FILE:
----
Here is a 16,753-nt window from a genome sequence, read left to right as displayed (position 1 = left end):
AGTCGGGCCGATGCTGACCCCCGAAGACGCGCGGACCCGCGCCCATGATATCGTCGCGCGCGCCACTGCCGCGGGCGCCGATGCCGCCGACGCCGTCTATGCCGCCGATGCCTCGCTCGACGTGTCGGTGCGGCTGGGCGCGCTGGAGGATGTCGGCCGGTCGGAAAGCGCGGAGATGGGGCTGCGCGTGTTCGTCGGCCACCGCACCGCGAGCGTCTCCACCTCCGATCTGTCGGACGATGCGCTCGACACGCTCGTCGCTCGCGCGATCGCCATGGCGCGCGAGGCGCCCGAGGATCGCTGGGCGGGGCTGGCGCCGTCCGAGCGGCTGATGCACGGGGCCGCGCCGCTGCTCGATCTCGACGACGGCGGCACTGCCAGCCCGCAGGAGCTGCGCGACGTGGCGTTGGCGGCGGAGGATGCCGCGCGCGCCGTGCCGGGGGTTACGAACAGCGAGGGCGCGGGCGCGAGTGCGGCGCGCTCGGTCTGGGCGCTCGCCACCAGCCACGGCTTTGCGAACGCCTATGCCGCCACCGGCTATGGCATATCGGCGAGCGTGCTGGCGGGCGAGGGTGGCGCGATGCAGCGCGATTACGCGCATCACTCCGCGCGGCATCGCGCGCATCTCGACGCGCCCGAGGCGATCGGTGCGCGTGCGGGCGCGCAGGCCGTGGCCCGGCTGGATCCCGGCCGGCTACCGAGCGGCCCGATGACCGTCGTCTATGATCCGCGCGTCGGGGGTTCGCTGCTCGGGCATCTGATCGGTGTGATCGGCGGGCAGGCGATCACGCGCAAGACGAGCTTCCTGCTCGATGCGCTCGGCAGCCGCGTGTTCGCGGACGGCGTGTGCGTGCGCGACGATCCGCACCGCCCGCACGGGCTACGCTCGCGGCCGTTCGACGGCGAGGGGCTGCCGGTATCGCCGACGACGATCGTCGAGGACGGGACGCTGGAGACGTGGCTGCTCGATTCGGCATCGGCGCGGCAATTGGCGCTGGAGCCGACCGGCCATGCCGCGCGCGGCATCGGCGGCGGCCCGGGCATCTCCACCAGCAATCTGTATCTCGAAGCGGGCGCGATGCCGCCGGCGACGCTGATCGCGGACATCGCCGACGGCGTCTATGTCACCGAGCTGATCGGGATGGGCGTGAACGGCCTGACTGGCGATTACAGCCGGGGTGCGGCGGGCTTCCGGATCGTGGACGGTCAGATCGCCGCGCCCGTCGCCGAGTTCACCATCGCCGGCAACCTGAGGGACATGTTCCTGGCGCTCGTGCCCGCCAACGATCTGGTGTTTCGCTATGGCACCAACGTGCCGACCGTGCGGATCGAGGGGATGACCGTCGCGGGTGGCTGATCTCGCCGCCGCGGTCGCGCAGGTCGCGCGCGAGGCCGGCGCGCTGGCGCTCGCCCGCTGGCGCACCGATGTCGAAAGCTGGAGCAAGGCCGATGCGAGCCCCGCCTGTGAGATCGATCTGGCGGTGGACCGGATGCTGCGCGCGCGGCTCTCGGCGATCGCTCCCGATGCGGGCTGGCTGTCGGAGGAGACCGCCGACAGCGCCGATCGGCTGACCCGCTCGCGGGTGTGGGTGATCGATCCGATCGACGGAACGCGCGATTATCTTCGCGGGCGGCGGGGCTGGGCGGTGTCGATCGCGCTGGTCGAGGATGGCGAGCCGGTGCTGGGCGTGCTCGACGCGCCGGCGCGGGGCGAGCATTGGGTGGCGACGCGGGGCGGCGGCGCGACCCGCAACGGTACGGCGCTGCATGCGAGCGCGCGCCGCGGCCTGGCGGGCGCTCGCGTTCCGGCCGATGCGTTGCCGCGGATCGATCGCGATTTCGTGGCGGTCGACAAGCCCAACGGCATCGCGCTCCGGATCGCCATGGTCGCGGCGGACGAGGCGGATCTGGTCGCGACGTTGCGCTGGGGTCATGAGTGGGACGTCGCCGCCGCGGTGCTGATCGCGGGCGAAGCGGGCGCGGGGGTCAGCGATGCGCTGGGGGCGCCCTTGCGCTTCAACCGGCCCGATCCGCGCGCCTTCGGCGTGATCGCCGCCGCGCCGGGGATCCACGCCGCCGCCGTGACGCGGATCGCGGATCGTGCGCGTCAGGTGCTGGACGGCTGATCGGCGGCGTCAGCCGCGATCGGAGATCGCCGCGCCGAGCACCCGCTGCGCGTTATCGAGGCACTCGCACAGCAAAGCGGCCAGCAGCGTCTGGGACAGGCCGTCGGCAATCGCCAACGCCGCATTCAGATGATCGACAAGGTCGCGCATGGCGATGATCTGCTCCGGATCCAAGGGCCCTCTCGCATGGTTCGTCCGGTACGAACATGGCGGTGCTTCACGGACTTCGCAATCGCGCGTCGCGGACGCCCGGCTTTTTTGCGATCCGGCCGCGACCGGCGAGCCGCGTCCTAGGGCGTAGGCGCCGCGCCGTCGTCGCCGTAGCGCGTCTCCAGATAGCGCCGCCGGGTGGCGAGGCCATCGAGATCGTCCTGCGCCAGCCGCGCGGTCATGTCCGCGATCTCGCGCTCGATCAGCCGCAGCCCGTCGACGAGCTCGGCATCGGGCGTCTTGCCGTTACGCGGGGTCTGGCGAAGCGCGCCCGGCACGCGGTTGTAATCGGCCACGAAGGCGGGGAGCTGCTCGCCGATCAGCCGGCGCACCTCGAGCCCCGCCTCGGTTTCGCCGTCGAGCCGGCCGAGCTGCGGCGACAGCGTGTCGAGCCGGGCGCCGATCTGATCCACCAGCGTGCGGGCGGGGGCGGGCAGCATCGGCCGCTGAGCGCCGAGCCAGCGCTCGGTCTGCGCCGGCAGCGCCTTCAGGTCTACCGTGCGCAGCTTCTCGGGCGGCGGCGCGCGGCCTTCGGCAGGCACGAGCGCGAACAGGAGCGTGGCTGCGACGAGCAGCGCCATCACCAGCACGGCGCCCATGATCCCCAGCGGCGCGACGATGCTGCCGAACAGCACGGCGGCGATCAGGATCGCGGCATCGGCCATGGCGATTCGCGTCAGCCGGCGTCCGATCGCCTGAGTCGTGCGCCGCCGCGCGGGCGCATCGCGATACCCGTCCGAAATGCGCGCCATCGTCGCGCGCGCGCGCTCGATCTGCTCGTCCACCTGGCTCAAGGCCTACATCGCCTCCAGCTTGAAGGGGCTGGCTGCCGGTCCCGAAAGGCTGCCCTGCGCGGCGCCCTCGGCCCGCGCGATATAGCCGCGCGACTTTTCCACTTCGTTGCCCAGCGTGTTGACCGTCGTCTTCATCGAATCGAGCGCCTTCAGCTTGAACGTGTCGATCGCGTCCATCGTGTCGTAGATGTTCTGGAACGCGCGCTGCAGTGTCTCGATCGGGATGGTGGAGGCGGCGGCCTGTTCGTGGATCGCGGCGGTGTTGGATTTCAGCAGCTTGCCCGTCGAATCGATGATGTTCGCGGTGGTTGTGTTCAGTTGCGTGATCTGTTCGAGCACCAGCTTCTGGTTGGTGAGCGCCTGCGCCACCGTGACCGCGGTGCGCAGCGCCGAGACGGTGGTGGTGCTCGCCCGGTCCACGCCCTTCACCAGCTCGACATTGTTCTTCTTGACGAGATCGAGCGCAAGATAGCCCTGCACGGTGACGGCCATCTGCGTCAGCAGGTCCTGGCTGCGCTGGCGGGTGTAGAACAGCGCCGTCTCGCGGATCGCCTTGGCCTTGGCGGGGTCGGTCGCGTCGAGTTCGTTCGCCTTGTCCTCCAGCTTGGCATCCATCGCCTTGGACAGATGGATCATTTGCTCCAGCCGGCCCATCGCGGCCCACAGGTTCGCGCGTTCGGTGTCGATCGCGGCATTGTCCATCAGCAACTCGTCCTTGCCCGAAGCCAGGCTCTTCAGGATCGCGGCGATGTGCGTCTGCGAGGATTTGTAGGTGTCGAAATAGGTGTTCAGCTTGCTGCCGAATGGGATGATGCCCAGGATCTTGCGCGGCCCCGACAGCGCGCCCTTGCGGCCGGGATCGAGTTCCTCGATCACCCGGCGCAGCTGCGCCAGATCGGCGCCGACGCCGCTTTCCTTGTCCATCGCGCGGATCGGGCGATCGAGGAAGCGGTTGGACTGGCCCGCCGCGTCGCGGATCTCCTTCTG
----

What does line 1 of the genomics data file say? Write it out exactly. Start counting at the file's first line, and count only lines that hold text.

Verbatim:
Here is a 16,753-nt window from a genome sequence, read left to right as displayed (position 1 = left end):